(CNN)The Golden Globes have lost some luster as a bellwether for the Oscars in recent years, which doesn't mean that Hollywood loves the annual awards any less.
Will 'Moonlight,' 'La La Land' shine at Golden Globes?
Part of that has to do with the solid ratings the program has drawn since moving to NBC, thanks to a star-heavy lineup of categories that, unlike the Academy Awards, doesn't deal with lower-profile disciplines like production design and sound.
Globe nominees will be unveiled Monday, and this year's awards -- selected by the 90 members of the Hollywood Foreign Press Assn. -- could at least help frame the contours of this year's Oscar race, with critics groups having showered praise on "Moonlight," an independent coming-of-age story about a young African-American; and "La La Land," a musical starring Ryan Gosling and Emma Stone. "Manchester by the Sea," Kenneth Lonergan's sober drama starring Casey Affleck, has also garnered considerable recognition.
The Globes split their top awards into two categories, "drama" and "comedy or musical." Because there are usually few true musicals to consider, that's created some strange bedfellows, such as the sci-fi movie "The Martian" awkwardly landing in that race last year.
The HFPA also recognizes television, which is often something of an afterthought because of all the year-end awards-season focus on movies; still, the Globes have historically capitalized on their position in the calendar (the show will air January 8) to single out fresh new series before the Emmys can.
So what should those trying to parse the nominations look for in Monday's announcement? Here are six areas to keep an eye on:
Will "Moonlight" and "La La Land" shine?
Both films have done extremely well among critics' groups, as has "Manchester by the Sea." While the competition is generally fiercer among dramas, whatever emerges from that field and a strong showing by "La La Land" could help congeal a sense of this year's perceived frontrunners.
Blockbusters blocked out?
Most of the films receiving awards buzz and attention are relatively small-scale fare, as opposed to the blockbusters that studios release. But is there room for a more broadly popular choice to sneak in -- especially at the Globes, which seemingly scripts its lineup of contenders to make the show as TV-friendly as possible?
Does the diversity wave start here?
After the criticism triggered by a lack of minority Oscar nominees the last two years, Hollywood has responded with what's been heralded as an unprecedented wave of strong showcases for African-American actors. Will that translate into nods to "Moonlight," "Fences," "Hidden Figures" and the near-forgotten "The Birth of a Nation," among others?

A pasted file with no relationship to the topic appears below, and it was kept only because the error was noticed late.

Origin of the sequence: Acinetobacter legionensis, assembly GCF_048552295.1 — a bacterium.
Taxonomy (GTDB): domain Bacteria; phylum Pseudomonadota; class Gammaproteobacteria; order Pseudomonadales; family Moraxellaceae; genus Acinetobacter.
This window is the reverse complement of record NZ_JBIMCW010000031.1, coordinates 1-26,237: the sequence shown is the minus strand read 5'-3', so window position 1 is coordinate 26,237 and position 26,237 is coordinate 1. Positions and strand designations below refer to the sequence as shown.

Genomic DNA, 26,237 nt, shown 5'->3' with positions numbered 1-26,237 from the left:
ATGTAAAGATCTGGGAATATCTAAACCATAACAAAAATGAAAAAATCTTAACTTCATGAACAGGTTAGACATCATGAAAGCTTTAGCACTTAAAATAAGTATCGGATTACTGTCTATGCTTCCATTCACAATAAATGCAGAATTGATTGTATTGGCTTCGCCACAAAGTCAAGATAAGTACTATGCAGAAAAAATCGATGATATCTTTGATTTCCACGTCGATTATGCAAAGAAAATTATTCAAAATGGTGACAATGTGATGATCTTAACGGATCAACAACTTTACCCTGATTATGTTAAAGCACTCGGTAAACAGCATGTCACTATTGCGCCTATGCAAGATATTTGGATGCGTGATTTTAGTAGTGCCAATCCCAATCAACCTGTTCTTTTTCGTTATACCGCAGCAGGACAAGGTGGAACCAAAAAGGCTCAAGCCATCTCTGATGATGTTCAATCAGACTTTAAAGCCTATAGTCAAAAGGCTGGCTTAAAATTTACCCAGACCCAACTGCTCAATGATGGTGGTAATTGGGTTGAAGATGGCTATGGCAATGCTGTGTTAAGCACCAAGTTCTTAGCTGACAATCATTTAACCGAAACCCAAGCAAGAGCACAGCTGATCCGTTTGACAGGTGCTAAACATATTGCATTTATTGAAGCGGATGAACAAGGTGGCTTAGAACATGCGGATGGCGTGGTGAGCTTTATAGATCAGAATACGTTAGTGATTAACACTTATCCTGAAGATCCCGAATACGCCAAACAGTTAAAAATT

Another international invasion?
If the Hollywood Foreign Press has exhibited one consistent tendency, it's recognition of international stars in general, and European ones in particular.
That could bode well for French actress Isabelle Huppert ("Elle") and "Loving" stars Ruth Negga and Joel Edgerton (an Australian), as well as Mel Gibson, making a possible comeback bid as a director -- after having been dubbed a Hollywood pariah -- with the movie "Hacksaw Ridge." Ditto for "The Crown," the Netflix drama with a predominantly British cast.
Is "Silence" golden?
Martin Scorsese's passion project "Silence" -- about two 17th-century missionaries journeying to Japan, played by Andrew Garfield and Adam Driver -- would seem to be a bit of a Globes wild card.
Scorsese is a favorite of the group -- an eight-time nominee and three-time winner, which included receiving the Cecil B. DeMille career-achievement award in 2010.
Can newcomers break through in TV?
Several shows that premiered in the second half of 2016 -- after the Emmy deadline -- could make their mark at the Globes. Potential first-time contenders include NBC's breakout drama "This is Us;" HBO's "Westworld," "Insecure" and "The Night Of;" Netflix's "Stranger Things" and "The Crown;" FX's "Atlanta;" and ABC's "Designated Surivivor," more likely for star Kiefer Sutherland than the show itself.